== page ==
When medicinal plant materials are prepared for use in dry form, the moisture content of the material should be kept as low as possible in order to reduce damage from mould and other microbial infestation. Information on the appropriate moisture content for particular medicinal plant materials may be available from pharmacopoeias or other authoritative monographs.
Medicinal plants can be dried in a number of ways: in the open air (shaded from direct sunlight); placed in thin layers on drying frames, wire-screened rooms or buildings; by direct sunlight, if appropriate; in drying ovens/rooms and solar dryers; by indirect fire; baking; lyophilization; microwave; or infrared devices. When possible, temperature and humidity should be controlled to avoid damage to the active chemical constituents. The method and temperature used for drying may have a considerable impact on the quality of the resulting medicinal plant materials. For example, shade drying is preferred to maintain or minimize loss of colour of leaves and flowers; and lower temperatures should be employed in the case of medicinal plant materials containing volatile substances. The drying conditions should be recorded.
In the case of natural drying in the open air, medicinal plant materials should be spread out in thin layers on drying frames and stirred or turned frequently. In order to secure adequate air circulation, the drying frames should be located at a sufficient height above the ground. Efforts should be made to achieve uniform drying of medicinal plant materials and so avoid mould formation.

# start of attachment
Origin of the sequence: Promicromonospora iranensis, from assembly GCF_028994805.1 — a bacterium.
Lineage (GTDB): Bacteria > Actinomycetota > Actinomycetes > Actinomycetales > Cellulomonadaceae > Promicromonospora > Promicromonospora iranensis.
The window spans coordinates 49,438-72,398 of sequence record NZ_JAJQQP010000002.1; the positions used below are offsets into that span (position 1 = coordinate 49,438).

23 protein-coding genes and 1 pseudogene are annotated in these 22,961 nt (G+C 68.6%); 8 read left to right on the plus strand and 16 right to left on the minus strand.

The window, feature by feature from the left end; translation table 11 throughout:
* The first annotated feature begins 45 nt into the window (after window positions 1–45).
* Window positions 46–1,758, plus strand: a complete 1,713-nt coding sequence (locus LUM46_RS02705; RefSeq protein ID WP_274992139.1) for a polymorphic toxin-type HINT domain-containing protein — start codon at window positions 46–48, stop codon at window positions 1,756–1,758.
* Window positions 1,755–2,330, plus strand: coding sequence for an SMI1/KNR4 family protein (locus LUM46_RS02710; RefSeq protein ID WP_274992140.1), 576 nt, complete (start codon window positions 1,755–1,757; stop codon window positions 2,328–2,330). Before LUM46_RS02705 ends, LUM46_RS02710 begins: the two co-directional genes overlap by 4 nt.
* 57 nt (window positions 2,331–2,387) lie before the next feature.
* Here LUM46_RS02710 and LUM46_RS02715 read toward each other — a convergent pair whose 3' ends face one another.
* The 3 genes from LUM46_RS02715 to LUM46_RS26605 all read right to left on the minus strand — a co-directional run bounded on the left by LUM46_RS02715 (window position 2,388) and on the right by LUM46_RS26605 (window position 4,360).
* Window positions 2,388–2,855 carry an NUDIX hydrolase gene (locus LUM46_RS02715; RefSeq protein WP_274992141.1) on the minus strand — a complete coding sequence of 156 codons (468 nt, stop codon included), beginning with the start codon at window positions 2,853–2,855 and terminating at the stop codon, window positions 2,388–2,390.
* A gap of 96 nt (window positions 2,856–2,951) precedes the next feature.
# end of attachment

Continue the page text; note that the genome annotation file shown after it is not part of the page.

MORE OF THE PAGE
Drying medicinal plant material directly on bare ground should be avoided. If a concrete or cement surface is used, medicinal plant materials should be laid on a tarpaulin or other appropriate cloth or sheeting. Insects, rodents, birds and other pests, and livestock and domestic animals should be kept away from drying sites.
For indoor drying, the duration of drying, drying temperature, humidity and other conditions should be determined on the basis of the plant part concerned (root, leaf, stem, bark, flower, etc.) and any volatile natural constituents, such as essential oils.
If possible, the source of heat for direct drying (fire) should be limited to butane, propane or natural gas, and temperatures should be kept below 60 °C.6 If other sources of fire are used, contact between those materials, smoke and medicinal plant material should be avoided.
6 Reference: Heber W. Youngken. Textbook of Pharmacognosy, 6th ed. (16).